another consideration: get a dog with a short coat (hair). it makes it much more comfy for the pooch on hot days in the sun.

 

and remember: if you make a wrong choice or slack off with training and socialization in the early years of the dog's life it's pretty difficult to part with the beast, no matter how anti-social it is or becomes.

 

Lambone, if you've already got the dog you'll need to make sure the dog is friendly to everyone it meets...it kinda rules out the guard dog training. The worst thing that could happen is to have a dog that is protective of your gear rip into some unsuspecting kid while you're on a route and out of control of the dog.

 

[ 11-12-2002, 05:54 PM: Message edited by: Thinker ]

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My dog is aggro with everyone and will bite at first chance. He barks and will chew on left out packs and ropes especially. I take him climbing all the time and leave him out [Roll Eyes]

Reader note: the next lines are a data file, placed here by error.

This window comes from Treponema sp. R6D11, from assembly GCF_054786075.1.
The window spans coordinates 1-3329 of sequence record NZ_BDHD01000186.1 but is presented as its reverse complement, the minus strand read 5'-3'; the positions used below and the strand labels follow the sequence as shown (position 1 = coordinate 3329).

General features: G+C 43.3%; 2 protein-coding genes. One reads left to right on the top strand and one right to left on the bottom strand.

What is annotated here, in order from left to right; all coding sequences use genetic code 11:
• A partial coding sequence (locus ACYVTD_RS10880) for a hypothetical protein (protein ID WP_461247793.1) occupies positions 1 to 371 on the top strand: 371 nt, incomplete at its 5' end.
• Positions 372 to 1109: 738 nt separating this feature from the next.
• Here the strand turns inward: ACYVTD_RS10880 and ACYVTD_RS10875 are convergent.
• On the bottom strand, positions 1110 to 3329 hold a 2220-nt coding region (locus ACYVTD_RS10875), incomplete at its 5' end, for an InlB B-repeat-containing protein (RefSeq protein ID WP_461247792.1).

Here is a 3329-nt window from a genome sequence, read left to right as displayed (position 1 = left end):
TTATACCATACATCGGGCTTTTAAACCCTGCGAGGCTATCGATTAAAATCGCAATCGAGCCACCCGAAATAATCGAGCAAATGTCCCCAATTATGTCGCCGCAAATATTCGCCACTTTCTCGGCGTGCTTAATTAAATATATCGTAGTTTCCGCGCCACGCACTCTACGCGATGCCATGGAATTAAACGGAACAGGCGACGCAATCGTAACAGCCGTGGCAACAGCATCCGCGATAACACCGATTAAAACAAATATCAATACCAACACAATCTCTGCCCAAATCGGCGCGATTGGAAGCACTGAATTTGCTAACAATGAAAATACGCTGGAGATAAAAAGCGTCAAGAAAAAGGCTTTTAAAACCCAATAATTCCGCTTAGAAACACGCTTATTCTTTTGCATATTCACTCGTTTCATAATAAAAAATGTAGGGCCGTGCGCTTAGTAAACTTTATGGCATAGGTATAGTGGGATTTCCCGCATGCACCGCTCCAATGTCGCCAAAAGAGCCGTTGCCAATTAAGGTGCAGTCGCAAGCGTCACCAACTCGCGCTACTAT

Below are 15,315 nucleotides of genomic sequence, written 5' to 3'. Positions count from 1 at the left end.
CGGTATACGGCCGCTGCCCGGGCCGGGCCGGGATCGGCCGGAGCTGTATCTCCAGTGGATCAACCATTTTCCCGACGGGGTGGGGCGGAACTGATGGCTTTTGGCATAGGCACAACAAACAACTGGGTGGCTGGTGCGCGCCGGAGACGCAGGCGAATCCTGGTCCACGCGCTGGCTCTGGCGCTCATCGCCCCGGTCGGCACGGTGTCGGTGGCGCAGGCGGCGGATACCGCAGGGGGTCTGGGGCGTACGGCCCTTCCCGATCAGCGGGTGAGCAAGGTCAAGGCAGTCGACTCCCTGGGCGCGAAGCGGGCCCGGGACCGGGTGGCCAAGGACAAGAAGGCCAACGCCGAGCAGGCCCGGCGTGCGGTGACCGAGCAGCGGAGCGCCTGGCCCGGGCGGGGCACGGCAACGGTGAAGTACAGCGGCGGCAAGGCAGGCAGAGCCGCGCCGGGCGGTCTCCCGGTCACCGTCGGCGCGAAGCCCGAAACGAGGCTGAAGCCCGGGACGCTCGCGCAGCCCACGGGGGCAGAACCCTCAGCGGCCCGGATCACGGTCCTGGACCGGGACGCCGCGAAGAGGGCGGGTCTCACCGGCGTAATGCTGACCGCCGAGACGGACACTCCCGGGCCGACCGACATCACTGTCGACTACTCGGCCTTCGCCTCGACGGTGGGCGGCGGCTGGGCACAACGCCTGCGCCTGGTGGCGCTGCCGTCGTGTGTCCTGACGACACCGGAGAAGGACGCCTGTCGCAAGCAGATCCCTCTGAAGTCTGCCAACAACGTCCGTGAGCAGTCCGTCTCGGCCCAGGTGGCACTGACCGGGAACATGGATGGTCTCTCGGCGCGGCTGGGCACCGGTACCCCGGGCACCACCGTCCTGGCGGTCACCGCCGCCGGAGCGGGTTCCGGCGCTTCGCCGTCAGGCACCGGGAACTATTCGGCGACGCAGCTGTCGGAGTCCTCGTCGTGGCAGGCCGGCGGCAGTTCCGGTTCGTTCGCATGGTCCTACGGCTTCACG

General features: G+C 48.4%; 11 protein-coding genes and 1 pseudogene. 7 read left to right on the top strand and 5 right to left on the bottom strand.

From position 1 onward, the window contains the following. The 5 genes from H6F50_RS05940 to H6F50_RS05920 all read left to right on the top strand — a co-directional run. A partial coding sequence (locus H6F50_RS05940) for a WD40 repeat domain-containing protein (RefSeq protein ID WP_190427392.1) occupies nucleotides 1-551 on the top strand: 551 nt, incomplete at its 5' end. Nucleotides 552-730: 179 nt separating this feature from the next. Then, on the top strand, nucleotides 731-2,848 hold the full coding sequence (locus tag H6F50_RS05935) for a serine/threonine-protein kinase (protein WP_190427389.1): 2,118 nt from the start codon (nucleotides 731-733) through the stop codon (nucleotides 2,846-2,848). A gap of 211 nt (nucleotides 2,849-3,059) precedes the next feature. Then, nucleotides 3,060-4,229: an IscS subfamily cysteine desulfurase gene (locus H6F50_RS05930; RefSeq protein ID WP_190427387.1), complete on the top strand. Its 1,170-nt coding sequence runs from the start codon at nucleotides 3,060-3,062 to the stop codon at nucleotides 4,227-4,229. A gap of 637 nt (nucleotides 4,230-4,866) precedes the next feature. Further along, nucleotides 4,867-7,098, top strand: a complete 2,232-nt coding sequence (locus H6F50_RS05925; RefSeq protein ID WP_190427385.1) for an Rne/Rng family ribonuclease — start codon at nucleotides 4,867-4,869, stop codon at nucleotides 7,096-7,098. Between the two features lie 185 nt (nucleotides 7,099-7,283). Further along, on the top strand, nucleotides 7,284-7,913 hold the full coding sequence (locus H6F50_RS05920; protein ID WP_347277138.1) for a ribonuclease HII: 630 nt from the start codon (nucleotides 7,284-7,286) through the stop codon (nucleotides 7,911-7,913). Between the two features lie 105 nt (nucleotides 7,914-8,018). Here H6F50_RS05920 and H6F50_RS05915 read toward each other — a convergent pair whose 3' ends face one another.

Seriously the things I am trying are introducing it to as many other dogs and people as possible. Make sure the shots are up to date! Mine are. Then I want to make sure the critter is obedient as possible for it's brain capacity. Sit, stay, HEY! (when he's doing bad), and not being aggro are my goals. Barking is something I dont think I can eliminate but might come with the breed. My dog chases the cat all day long around my house but is pretty friendly. About the jumping on your leg comments- I dont mind it that much right now but as soon as someone complains I will make the beast comply. He's already pretty damn good now at the "HEY!" command which he translates as listen buster you just fucked up! So if I was to say HEY! he usually sits down or chills out.